Father of Western Monasticism
Saint Benedict, blessed by grace as his prophetic name seemed to foretell, was born of a noble Italian family in Umbria, in the year 480. As a boy he showed great inclination for virtue, and maturity in his actions. He was sent to Rome at the age of seven, to be placed in the public schools. At the age of fourteen, alarmed by the licentiousness of the Roman youth, he fled to the desert mountains of Subiaco, forty miles from Rome, and was directed by the Holy Spirit into a deep, craggy, and almost inaccessible cave, since known as the Holy Grotto. He lived there for three years, unknown to anyone save a holy monk named Romanus, who clothed him with the monastic habit and brought him food.
He was eventually discovered, when, one Easter day, God advised a priest who lived about four miles from there, to take food to His servant, who was starving. The priest searched in the hills and finally found the solitary, and they took their meal together. Some shepherds also knew of his retreat, and soon the fame of this hermit’s sanctity began to spread. The demon persecuted him, but to no avail; when a temptation of the flesh assailed him, he rolled in a clump of thorns and nettles, and came out of it covered with blood but sound in spirit.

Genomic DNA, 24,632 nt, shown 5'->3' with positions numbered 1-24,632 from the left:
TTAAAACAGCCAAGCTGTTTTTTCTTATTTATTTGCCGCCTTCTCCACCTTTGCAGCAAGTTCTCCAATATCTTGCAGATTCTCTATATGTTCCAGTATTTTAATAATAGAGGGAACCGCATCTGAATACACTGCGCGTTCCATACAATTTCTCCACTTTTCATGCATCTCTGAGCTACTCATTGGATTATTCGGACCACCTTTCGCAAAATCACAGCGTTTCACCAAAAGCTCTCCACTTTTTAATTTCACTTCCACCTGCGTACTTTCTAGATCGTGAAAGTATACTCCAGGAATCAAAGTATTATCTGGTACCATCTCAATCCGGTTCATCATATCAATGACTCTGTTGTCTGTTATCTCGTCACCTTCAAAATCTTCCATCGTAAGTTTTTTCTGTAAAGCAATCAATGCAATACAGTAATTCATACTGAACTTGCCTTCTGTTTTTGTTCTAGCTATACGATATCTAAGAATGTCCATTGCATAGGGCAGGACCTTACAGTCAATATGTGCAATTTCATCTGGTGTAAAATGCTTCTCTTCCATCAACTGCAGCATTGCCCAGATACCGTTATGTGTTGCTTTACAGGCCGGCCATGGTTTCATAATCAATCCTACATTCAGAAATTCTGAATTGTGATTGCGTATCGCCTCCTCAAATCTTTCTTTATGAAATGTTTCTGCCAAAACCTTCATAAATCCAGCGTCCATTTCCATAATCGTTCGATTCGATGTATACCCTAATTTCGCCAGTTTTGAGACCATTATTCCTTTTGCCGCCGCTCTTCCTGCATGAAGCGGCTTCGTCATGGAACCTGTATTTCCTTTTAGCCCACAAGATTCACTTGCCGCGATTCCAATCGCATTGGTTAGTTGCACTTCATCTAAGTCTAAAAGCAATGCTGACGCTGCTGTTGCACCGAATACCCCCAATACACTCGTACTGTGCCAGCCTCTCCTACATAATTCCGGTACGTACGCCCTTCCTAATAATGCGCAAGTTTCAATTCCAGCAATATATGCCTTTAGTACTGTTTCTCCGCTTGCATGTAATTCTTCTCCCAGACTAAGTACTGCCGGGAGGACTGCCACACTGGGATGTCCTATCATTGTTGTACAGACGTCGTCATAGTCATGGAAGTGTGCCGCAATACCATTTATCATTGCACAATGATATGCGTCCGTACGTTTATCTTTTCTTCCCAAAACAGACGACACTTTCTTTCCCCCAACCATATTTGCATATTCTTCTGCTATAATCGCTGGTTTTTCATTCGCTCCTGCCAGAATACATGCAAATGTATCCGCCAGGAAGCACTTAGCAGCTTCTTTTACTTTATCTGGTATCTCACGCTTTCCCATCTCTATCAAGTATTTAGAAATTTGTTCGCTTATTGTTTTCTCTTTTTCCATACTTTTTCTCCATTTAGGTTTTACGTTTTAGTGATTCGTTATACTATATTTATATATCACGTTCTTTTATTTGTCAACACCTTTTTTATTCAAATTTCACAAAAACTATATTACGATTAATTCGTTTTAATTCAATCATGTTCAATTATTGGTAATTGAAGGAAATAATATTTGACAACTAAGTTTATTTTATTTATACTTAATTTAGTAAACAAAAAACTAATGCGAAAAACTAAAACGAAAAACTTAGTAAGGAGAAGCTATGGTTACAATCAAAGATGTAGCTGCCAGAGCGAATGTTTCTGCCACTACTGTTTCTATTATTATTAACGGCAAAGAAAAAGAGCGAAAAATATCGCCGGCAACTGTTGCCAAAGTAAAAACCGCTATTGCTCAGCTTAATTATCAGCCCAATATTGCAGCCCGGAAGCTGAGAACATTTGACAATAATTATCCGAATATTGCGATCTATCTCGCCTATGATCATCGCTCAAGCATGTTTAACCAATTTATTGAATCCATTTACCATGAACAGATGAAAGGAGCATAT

Disciples came to him, and under his direction, numerous monasteries were founded. The rigor of the rule he drew up, however, brought upon him the hatred of some of the monks, and one of them mixed poison with the Abbot’s drink. When the Saint made the sign of the cross on the poisoned bowl, it broke and fell in pieces to the ground.
Saint Benedict resurrected a boy whose father pleaded for that miracle, saying Give me back my son! He replied, Such miracles are not for us to work, but for the blessed apostles! Why will you lay upon me a burden which my weakness cannot bear? But finally, moved by compassion, he prostrated himself upon the body of the child, and prayed: Behold not, O Lord, my sins, but the faith of this man, and restore the soul which Thou hast taken away! And the child rose up, and walked to the waiting arms of his father. When a monk lost the iron head of his axe in a river, the Abbot told him to throw the handle in after it, and it rose from the river bed to resume its former place.
Six days before his death, Saint Benedict ordered his grave to be prepared, then fell ill of a fever. On the sixth day he asked to be carried to the chapel, and, having received the sacred Body and Blood of Christ, with hands uplifted and leaning on one of his disciples, he calmly expired in prayer, on the 21st of March, 543.
Reflection. The Saints never feared to undertake any work for God, however arduous, because distrusting self they relied for assistance and support wholly upon prayer.
Little Pictorial Lives of the Saints, a compilation based on Butler’s Lives of the Saints and other sources by John Gilmary Shea (Benziger Brothers: New York, 1894); Les Petits Bollandistes: Vies des Saints, by Msgr. Paul Guérin (Bloud et Barral: Paris, 1882), Vol. 3